Distressed that professionals from India on H-1B visas have to wait for decades to get their Green Card, Indian-origin lawmakers have expressed hope that a Biden administration would come to their rescue by removing the country cap on the legal permanent residency.
A Green Card, officially known as a Permanent Resident Card, is a document issued to the immigrants in the US as evidence that the bearer has been granted the privilege of residing permanently. It allows a non-US citizen to live and work permanently in America.
Indian IT professionals, most of whom are highly skilled and come to the US mainly on the H-1B work visas, are the worst sufferers of the current immigration system which imposes a seven per cent per country quota on allotment of the coveted Green Card or permanent legal residency.
One of the original co-sponsors of the Fairness for High Skilled Immigrants Act, Democratic congressman from Illinois Raja Krishnamoorthi said on Saturday that removing per country cap from employment-based Green Cards would remove the Green Card backlog for Indian IT professionals, who are being brought here often to fill the shortages in the IT industry.
“I’m hopeful that under a Joe Biden administration, we’re finally going to be able to get this legislation through the Senate, and then signed into law and of course, as part of a comprehensive immigration reform package as a whole,” Krishnamoorthi said during a virtual panel discussion with other three Indian-origin lawmakers — Dr Ami Bera, Pramila Jayapal and Ro Khanna — at the day-long IMPACT Summit.
The discussion was moderated by former US Ambassador to India Rich Verma.
Congresswoman Jayapal, who is vice chairman of the House Immigration subcommittee, said that they have been working on a number of immigration related issues including making sure that the spouses of H-1B workers are able to work in the US.
It includes addressing undocumented workers, a number of whom are Indians. Referring to a recent report, she said that 6.5 per cent of Indian-Americans are living below poverty lines.
Probably for the first time, the four Indian-origin lawmakers, popular as Samosa Caucus, were having a virtual panel where congressman Khanna said that he really believes that the Indian-American community can “be decisive” in swing states of Pennsylvania, Michigan and Wisconsin.
The focus of the community, he said, is to work for Joe Biden, the Democratic presidential candidate, whose victory would be historic as this would bring Indian-American Kamala Harris as the vice president.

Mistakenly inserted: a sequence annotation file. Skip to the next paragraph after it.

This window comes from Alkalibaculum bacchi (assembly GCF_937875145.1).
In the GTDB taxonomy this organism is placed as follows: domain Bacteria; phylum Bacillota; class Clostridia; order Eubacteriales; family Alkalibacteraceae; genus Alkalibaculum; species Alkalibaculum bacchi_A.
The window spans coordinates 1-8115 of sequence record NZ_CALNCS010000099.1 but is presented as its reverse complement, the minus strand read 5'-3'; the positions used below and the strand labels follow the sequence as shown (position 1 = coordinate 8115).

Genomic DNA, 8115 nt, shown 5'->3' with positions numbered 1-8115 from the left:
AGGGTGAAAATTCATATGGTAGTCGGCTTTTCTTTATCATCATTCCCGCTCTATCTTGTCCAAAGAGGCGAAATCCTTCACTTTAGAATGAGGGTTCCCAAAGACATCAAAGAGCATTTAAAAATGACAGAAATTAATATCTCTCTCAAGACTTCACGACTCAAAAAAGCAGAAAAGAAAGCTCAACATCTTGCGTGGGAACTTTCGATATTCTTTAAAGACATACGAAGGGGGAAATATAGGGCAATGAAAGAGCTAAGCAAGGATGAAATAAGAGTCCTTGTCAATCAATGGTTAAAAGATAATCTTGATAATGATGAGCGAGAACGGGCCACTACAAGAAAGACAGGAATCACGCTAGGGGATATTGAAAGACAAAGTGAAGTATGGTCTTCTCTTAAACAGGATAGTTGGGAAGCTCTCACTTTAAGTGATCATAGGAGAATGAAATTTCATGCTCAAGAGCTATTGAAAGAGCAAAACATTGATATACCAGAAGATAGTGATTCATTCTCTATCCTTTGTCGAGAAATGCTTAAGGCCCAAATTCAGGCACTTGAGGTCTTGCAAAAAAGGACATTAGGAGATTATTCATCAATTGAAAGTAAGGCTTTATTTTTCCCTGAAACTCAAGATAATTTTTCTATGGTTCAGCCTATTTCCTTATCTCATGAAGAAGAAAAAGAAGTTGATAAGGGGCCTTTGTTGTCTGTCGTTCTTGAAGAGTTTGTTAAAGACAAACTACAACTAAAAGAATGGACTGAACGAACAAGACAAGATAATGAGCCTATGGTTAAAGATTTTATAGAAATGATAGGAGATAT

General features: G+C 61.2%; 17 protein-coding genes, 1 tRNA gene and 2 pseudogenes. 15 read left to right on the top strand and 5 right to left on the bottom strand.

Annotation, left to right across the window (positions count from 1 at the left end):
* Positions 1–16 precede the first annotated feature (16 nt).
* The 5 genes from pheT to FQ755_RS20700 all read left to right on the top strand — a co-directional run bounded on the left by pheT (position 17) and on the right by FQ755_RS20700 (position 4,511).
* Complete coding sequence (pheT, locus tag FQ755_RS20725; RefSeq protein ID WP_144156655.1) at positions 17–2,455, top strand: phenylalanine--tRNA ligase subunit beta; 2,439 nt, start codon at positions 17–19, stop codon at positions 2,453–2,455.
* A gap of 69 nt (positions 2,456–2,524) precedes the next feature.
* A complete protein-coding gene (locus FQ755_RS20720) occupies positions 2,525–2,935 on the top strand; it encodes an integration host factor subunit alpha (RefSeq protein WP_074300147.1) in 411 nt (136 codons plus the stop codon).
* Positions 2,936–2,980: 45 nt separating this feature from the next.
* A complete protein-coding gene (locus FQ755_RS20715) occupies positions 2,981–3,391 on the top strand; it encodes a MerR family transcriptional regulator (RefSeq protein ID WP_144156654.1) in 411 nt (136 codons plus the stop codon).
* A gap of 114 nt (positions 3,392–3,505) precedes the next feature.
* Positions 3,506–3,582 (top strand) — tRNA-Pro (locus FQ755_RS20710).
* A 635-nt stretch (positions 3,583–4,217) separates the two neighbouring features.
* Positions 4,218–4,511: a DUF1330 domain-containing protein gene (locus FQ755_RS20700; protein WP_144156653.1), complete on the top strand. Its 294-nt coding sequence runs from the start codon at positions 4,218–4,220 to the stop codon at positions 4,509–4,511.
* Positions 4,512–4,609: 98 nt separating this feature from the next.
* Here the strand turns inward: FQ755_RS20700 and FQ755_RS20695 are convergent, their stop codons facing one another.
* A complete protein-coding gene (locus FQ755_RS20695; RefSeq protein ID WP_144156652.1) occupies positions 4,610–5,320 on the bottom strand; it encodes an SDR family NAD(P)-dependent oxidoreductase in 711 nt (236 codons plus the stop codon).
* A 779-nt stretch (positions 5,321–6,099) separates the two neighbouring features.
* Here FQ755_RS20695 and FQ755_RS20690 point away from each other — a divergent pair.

“This is really a great moment for the community,” Khanna said.
In his remarks, Bera, the senior-most Indian-origin Congressman, said that the US-India relationship and the QUAD relationship are very important in the Asia-Pacific region.
Expressing serious concerns over the global impact of the COVID-19 pandemic, Bera said that the US needs to return to the global stage of working with likeminded allies.
Khanna said that the immigration community has been badly hit by the coronavirus pandemic, including hotel and motel owners and small businesses. He, Jayapal and other lawmakers are working to get relief packages to those hit by the coronavirus pandemic.
Every week, there are one million new unemployment claims, Jayapal said, adding that the government should be stepping in quickly. Hotels, motels and small businesses are collapsing, Krishnamoorthi said.
According to Bera, the pandemic has had a big impact on the health, including the mental health across the broad community in America. But it is also very prevalent in the South Asian Indian American community, he added.
The backlog for an Indian national to get the permanent residency or Green Card is more than 195 years, Republican senator Mike Lee said in July, urging his Senate colleagues to come out with a legislative resolution to address this issue.
US President Donald Trump, a Republican, is seeking another term in the White House. He is being challenged by former Vice President Biden of the Democratic Party in the November 3 presidential election.